Redheaded Peckerwood is a work with a tragic underlying narrative – the story of 19-year-old Charles Starkweather and 14-year-old Caril Ann Fugate who murdered ten people, including Fugate’s family, during a three-day killing spree across Nebraska to the point of their capture in Douglas, Wyoming. The images record places and things central to the story, depict ideas inspired by it, and capture other moments and discoveries along the way.
From a technical perspective, the photographs incorporate and reference the techniques of photojournalism, forensic photography, image appropriation, reenactment and documentary landscape photography. On a conceptual level, they deal with a charged landscape and play with a photographic representation and truth as the work deconstructs a pre-existing narrative.
Redheaded Peckerwood also utilizes and plays with a pre-existing archive of material, deliberately mixing fact and fiction, past and present, myth and reality as it presents, expands and re-presents the various facts and theories surrounding this story.
While photographs are the heart of this work, they are the complemented and informed by documents and objects that belonged to the killers and their victims – including a map, poem, confession letter, stuffed animal, hood ornament and various other items, in several cases, these materials are discoveries first made by the artist and presented here for the first time.
In book form, the work is presented as a sort of visual crime dossier, including pieces of paper which are inserted into the book. The many individual pieces included serve as cues and clues within the visual puzzle. In this way, there are connections that are left for the viewer to be made and mysteries that are left to be solved.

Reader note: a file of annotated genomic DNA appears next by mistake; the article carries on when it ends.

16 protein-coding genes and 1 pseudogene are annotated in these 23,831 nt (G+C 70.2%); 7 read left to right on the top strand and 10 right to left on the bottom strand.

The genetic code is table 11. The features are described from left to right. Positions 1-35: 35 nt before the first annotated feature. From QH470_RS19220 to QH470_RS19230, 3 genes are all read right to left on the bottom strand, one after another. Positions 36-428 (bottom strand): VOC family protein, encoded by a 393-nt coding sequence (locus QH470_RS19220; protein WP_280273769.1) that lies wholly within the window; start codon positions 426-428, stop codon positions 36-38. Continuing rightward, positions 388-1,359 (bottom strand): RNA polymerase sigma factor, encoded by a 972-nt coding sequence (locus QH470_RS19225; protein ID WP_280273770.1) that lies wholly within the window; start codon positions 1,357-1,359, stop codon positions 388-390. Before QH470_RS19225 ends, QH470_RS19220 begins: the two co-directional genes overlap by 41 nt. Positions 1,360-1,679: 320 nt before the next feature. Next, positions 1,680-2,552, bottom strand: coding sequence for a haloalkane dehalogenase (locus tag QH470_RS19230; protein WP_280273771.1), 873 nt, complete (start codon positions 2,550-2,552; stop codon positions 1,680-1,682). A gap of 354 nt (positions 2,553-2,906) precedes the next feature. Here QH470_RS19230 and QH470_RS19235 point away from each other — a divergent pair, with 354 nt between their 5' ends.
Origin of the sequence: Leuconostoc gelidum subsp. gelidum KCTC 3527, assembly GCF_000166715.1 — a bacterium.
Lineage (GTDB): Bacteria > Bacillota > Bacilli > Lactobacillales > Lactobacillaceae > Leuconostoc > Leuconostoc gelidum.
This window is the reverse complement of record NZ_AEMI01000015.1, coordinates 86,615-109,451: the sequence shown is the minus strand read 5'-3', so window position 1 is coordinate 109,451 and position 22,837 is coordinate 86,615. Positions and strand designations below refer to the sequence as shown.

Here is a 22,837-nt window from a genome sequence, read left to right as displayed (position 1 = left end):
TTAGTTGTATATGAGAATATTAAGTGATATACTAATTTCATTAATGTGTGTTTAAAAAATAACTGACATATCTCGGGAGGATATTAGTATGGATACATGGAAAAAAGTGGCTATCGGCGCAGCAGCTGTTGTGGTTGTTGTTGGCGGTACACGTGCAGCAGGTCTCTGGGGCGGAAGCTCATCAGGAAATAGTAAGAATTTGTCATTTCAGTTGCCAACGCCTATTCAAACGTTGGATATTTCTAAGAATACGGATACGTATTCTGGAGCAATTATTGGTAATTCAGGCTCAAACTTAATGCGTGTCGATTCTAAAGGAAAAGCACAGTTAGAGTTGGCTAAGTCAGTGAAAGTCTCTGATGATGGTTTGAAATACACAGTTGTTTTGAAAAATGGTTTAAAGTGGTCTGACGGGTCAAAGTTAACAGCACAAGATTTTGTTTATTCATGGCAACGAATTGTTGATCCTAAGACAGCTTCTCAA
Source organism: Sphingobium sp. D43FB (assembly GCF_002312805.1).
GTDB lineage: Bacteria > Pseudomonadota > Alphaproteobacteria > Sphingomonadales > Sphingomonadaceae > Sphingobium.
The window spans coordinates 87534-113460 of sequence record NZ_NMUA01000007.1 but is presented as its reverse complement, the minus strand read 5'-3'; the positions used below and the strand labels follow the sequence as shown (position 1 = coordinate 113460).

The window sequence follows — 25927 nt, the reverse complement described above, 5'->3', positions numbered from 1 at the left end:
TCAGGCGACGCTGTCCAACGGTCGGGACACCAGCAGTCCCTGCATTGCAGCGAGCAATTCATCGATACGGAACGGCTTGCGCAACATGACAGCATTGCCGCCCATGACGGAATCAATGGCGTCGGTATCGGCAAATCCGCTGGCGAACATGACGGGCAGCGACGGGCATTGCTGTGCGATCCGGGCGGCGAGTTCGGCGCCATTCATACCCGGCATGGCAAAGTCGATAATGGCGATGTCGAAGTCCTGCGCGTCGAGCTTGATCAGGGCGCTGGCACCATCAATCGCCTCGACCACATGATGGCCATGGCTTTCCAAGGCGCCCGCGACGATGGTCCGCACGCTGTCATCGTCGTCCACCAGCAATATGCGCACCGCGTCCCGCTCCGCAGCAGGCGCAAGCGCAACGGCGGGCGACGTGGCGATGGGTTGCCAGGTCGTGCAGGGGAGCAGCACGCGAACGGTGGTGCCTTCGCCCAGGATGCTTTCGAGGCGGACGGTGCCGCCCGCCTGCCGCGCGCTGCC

Redheaded Peckerwood is Christian Patterson’s second monograph and was awarded the 2012 Arles Rencontres Author Book Award.
In Redheaded Peckerwood Christian Patterson is working out something that hasn’t been done much before, if ever: a kind of subjective documentary photography of the historical past. That requires that the individual pictures be true, as close as possible to the physical details as historically established, while remaining ambiguous and unsettling — because each of them is only an aspect of the story, and because in each of them something is wrong. The accumulation of them, meanwhile, is what thrusts the viewer into the emotional center of the story, in a way you could call novelistic. While each individual photograph pulses, sometimes alarmingly, all by itself, the meaning of the whole only coheres when all of its parts and all the subliminal connections between them have been fully absorbed, a process which takes time and perhaps distance. Redheaded Peckerwood, which unerringly walks the fine line between fiction and nonfiction, is a disturbingly beautiful narrative about unfathomable violence and its place on the land.
– Luc Sante, Essay from Redheaded Peckerwood
The result is not just a blurring of the boundaries between then and now, or between fiction and non-fiction, but a profound demonstration of photography’s ineffability — and also its power to resurrect a past event and make it relevant for a contemporary audience (…) Above all, Redheaded Peckerwood is a complex and challenging commentary on the photographic medium itself.
– Gerry Badger, Essay from The Photobook: A History, Volume III